|US20020072219||Feb 8, 2002||Jun 13, 2002||Advanced Micro Devices, Inc.||Planarization of a polysilicon layer surface by chemical mechanical polish to improve lithography and silicide formation|
|US20030100176 *||Dec 9, 2002||May 29, 2003||Samsung Electronics Co., Ltd.||Metal via contact of a semiconductor device and method for fabricating the same|
|US20040238889||Jun 30, 2004||Dec 2, 2004||Micron Technology, Inc.||Process for making a silicon-on-insulator ledge and structures achieved thereby|
|US20050139952||Dec 28, 2004||Jun 30, 2005||Kwan Joo Koh||Active cell isolation body of a semiconductor device and method for forming the same|
|US20050245024||Apr 29, 2005||Nov 3, 2005||Von Schwerin Ulrike G||Method for production of trench DRAM cells and a trench DRAM cell array with fin field-effect transistors with a curved channel (CFET - curved fets)|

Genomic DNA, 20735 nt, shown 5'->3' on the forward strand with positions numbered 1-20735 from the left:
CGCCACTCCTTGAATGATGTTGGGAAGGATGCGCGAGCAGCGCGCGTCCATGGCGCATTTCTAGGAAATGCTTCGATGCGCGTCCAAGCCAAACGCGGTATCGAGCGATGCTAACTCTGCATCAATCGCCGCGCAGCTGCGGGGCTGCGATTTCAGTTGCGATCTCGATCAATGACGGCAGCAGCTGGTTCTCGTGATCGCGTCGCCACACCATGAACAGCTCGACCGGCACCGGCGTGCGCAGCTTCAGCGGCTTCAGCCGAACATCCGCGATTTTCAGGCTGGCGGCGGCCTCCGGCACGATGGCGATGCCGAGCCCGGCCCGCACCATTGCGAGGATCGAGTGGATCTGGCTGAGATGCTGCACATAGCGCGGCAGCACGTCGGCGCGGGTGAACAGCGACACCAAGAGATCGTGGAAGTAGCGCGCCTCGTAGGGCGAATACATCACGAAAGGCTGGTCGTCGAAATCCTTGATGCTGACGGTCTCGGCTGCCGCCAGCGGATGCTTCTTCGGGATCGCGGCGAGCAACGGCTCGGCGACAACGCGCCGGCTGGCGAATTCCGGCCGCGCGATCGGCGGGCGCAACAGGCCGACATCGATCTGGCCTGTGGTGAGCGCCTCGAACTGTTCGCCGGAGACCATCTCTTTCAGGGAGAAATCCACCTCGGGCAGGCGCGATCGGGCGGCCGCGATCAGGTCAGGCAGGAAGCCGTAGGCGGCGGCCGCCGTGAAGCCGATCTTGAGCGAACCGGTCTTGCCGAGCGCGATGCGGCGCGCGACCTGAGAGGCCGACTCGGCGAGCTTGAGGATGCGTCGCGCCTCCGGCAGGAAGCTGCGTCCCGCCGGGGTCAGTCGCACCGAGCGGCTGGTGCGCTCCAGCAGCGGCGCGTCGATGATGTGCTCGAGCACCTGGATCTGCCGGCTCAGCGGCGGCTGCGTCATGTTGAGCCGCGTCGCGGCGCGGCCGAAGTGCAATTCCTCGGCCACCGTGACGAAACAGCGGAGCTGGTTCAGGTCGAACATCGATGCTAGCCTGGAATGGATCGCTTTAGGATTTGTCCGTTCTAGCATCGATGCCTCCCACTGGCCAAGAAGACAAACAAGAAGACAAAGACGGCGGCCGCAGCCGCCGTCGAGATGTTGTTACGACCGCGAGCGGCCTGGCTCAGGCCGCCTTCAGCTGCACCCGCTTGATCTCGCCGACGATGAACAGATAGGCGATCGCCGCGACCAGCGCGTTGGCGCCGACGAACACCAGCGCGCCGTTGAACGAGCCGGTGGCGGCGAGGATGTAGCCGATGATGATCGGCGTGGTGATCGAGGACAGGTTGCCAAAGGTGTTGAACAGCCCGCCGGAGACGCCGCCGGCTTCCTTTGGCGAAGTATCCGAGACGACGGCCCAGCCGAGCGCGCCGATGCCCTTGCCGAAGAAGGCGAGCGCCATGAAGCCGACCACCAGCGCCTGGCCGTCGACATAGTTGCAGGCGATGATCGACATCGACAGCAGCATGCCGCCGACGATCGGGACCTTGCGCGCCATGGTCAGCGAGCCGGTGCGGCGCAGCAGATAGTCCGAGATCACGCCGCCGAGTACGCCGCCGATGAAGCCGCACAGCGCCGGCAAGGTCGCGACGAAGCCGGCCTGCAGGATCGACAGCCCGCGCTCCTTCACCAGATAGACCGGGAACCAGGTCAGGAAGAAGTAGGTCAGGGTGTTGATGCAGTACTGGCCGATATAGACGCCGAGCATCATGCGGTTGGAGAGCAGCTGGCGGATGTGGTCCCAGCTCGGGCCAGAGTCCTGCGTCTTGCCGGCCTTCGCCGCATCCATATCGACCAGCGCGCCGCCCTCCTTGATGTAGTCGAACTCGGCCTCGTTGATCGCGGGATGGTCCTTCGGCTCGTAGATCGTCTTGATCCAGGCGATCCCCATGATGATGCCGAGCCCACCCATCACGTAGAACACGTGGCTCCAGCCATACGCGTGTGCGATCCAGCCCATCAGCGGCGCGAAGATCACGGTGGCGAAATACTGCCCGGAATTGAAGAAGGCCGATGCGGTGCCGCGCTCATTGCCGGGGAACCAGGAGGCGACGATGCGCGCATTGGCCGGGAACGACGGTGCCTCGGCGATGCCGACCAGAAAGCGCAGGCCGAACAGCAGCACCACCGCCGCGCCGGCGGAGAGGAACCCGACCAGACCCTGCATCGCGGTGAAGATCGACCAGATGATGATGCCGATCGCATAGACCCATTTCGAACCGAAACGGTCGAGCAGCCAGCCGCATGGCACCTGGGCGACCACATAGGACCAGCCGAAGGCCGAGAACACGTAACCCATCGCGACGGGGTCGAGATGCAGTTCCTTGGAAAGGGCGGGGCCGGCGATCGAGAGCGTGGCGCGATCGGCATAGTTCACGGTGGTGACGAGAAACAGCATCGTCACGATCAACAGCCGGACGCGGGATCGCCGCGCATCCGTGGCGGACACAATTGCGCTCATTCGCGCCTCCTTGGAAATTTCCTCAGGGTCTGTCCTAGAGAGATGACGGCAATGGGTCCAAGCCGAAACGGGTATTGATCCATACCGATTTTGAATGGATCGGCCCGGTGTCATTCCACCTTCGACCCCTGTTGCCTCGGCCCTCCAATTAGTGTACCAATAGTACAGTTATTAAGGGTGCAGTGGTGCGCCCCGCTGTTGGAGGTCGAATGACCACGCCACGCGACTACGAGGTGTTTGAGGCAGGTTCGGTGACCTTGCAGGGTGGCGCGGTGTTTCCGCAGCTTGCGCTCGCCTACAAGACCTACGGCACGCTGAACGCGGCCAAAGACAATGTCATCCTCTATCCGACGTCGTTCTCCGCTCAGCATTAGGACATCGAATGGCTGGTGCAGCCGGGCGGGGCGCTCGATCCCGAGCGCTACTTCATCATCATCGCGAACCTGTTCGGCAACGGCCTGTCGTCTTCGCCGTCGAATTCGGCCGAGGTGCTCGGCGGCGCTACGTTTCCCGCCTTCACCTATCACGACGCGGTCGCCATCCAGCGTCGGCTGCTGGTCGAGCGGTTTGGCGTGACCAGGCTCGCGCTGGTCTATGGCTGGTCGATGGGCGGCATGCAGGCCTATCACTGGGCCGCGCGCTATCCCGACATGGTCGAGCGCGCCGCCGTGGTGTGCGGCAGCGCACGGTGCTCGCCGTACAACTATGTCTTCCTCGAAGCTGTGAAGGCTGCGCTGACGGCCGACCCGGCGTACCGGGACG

|US20070087501||Dec 11, 2006||Apr 19, 2007||Makoto Koshimizu||Semiconductor device and manufacturing method thereof|
|WO2004102634A2||Apr 14, 2004||Nov 25, 2004||Univ California||Metal mems devices and methods of making same|
|1||H. Ostner, et al. Radiation from One-Dimensional Dielectric Leaky Wave Antennas, Antennas and Propagation, IEEE Transactions on, Publication Date: Apr. 1995, vol. 43, Issue 4. pp. 331-339. Abstract Only.|
|2||J.J. Maciel, et al. Gaussian Beam Analysis of Propagation from an Extended Plane Aperture Distribution through Dielectric Layers.II. Cylindrical Layer, Raytheon Co., Tewksbury, MA, Antennas and Propagation, IEEE Transactions on, Publication Date: Oct. 1990, vol. 38, Issue 10 pp. 1618-1624.|
|3||Kairong Chu, et al., Study of Normal-gate CNT-FED Using HOP Glass, Vacuum Nanoelectronics Conference, 2006 and the 2006 50th International Field Symposium, IVNC/IFES 2006, Technical Digest, 19th International; published Jul. 2006; pp. 437-438. Abstract Only.|
|4||M. Lambea, et al., Analysis of Multilayer Frequency Selective Surfaces with Rectangular Geometrics, Polytechnic Univ. Madrid, Publication Date: Apr. 4-7, 1995, pp. 528-531. Abstract Only.|
|5||M.A. Guillorn, et al., Self-Aligned Gated Field Emission Devices Using Single Carbon Nanofiber Cathodes, 2002 American Institute of Physics, vol. 81, No. 19, Nov. 4, 2002. Abstract Only.|